Fic­tion

Naamah

Sarah Blake

  • Review
By – February 25, 2019

In her debut nov­el, Sarah Blake vivid­ly con­veys the sto­ry of Noah and the Ark from an unusu­al per­spec­tive — that of Noah’s wife, Naamah. Blake writes with strong, sen­su­al, mod­ern lan­guage, and uti­lizes time trav­el and dream sequences to cre­ate a mul­ti­lay­ered sto­ry. With this book, Blake has tak­en one of the best-known bib­li­cal tales and opened it up in ways both inven­tive and provocative.

Naamah is filled with the sights, scents, and sounds of Naamah, Noah, and their family’s try­ing exis­tence on the Ark. Blake brings this world alive in many ways, from detailed descrip­tions of the con­struc­tion of the Ark and prepa­ra­tions for the jour­ney, to the day-to-day prac­ti­cal­i­ties of liv­ing with a lit­er­al boat­load of crea­tures who need to be fed, cleaned up after, cared for, and con­trolled. This is not to men­tion the inter­ac­tions among the eight peo­ple liv­ing on the Ark: Naamah, Noah, their three sons, and three daughters-in-law.

Blake exam­ines Naamah’s com­plex inner life: the pain of leav­ing behind a lover, her rela­tion­ship with an angel, her rela­tion­ship with God. She also explores the psy­cho­log­i­cal impli­ca­tions Naamah, Noah, and their chil­dren face as the last eight peo­ple left on Earth — their guilt, con­fu­sion, and anx­i­ety, and the weight of the respon­si­bil­i­ties that lie ahead of them. Here is Naamah speak­ing to her fam­i­ly before they enter the Ark: This is the last time you will see a crowd of peo­ple. Enjoy them. Observe them. Remem­ber what you can. And don’t try to stick togeth­er. Soon we’ll all be togeth­er more than we can stand.”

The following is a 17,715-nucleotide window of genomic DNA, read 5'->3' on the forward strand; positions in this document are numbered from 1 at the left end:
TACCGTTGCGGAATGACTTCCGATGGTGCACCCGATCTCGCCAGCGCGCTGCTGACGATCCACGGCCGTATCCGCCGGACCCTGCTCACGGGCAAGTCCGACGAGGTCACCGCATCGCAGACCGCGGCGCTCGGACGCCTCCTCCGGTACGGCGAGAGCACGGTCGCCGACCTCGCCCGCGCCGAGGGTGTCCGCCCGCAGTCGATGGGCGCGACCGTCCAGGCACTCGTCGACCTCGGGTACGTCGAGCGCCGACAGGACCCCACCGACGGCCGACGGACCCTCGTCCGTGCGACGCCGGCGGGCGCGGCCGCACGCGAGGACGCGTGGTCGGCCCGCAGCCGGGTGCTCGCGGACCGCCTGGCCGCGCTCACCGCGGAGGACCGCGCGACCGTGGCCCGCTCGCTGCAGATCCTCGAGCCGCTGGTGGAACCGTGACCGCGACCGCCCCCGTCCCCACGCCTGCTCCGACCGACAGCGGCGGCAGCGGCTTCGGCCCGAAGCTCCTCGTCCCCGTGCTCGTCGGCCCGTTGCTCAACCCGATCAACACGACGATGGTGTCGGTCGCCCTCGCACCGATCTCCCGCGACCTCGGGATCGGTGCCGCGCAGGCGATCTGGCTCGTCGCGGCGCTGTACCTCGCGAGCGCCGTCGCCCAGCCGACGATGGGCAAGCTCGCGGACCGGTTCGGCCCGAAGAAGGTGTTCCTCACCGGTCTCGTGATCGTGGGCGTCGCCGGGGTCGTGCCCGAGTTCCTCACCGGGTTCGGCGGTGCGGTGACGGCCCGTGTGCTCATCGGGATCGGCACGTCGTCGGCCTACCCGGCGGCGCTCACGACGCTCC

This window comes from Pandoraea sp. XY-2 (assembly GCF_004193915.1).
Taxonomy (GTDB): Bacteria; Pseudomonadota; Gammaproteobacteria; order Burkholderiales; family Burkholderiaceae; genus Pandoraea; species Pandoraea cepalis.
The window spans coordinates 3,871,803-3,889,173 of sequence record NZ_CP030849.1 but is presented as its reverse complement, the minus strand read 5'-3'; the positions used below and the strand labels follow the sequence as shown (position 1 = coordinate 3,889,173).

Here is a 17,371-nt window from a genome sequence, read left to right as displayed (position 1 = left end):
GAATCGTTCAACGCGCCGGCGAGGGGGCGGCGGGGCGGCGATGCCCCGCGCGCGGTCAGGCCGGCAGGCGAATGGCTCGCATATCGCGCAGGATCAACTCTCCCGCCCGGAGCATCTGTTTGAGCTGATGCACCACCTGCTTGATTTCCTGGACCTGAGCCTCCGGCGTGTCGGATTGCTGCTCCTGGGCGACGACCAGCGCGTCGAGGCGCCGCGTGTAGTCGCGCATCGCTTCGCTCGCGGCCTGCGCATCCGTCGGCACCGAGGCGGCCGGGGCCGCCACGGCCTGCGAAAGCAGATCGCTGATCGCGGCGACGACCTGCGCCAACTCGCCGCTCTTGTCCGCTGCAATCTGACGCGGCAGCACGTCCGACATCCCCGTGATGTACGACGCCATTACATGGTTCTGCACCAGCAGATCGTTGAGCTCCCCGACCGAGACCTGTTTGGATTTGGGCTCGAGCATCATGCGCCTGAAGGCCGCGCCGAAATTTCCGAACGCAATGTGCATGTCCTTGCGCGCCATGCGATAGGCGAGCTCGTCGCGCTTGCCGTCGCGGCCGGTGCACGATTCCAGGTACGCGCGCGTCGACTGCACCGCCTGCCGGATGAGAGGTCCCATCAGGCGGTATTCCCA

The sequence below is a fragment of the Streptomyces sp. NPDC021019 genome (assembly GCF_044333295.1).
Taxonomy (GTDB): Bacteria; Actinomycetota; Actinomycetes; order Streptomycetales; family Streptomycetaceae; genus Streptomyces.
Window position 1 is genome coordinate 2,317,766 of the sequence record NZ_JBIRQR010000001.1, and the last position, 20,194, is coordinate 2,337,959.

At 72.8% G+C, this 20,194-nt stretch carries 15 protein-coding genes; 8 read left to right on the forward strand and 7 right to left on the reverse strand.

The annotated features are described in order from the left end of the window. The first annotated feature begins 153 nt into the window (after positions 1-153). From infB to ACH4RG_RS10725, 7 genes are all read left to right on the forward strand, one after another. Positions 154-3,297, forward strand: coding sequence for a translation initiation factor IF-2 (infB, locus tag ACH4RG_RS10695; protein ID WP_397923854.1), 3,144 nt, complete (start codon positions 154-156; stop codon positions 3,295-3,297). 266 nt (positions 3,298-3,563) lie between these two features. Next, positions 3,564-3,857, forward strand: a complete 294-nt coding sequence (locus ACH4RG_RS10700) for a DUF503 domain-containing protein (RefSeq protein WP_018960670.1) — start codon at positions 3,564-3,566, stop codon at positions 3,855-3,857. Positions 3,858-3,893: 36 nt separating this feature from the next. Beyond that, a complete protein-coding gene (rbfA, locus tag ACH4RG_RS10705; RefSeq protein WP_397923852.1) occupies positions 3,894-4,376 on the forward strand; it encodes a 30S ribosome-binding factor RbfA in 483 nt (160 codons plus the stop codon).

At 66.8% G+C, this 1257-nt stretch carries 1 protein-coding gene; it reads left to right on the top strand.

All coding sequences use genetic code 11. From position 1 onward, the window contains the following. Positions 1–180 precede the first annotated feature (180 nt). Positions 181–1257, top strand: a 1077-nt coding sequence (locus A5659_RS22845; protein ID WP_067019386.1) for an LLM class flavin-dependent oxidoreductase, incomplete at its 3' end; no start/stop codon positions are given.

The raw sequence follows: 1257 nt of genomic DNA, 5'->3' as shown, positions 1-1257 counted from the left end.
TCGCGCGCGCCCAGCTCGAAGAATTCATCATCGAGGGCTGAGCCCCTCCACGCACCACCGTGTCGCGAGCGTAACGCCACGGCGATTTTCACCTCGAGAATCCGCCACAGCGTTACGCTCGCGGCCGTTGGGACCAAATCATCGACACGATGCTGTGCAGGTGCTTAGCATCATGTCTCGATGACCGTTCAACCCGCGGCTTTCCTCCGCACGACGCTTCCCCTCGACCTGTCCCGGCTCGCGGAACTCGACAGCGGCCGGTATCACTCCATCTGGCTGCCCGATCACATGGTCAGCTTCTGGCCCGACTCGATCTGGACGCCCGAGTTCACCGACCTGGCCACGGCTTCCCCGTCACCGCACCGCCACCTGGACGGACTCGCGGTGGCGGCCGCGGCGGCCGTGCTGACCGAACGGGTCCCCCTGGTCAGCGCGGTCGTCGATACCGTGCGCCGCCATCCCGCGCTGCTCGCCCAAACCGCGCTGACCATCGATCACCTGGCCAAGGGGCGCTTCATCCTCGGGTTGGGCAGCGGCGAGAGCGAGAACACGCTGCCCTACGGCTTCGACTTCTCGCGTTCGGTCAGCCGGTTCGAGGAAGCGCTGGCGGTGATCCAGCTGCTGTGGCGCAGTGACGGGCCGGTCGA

With Naamah, Blake pro­vides insights both unique and mov­ing, and makes an ancient tale feel vibrant and rel­e­vant to today.

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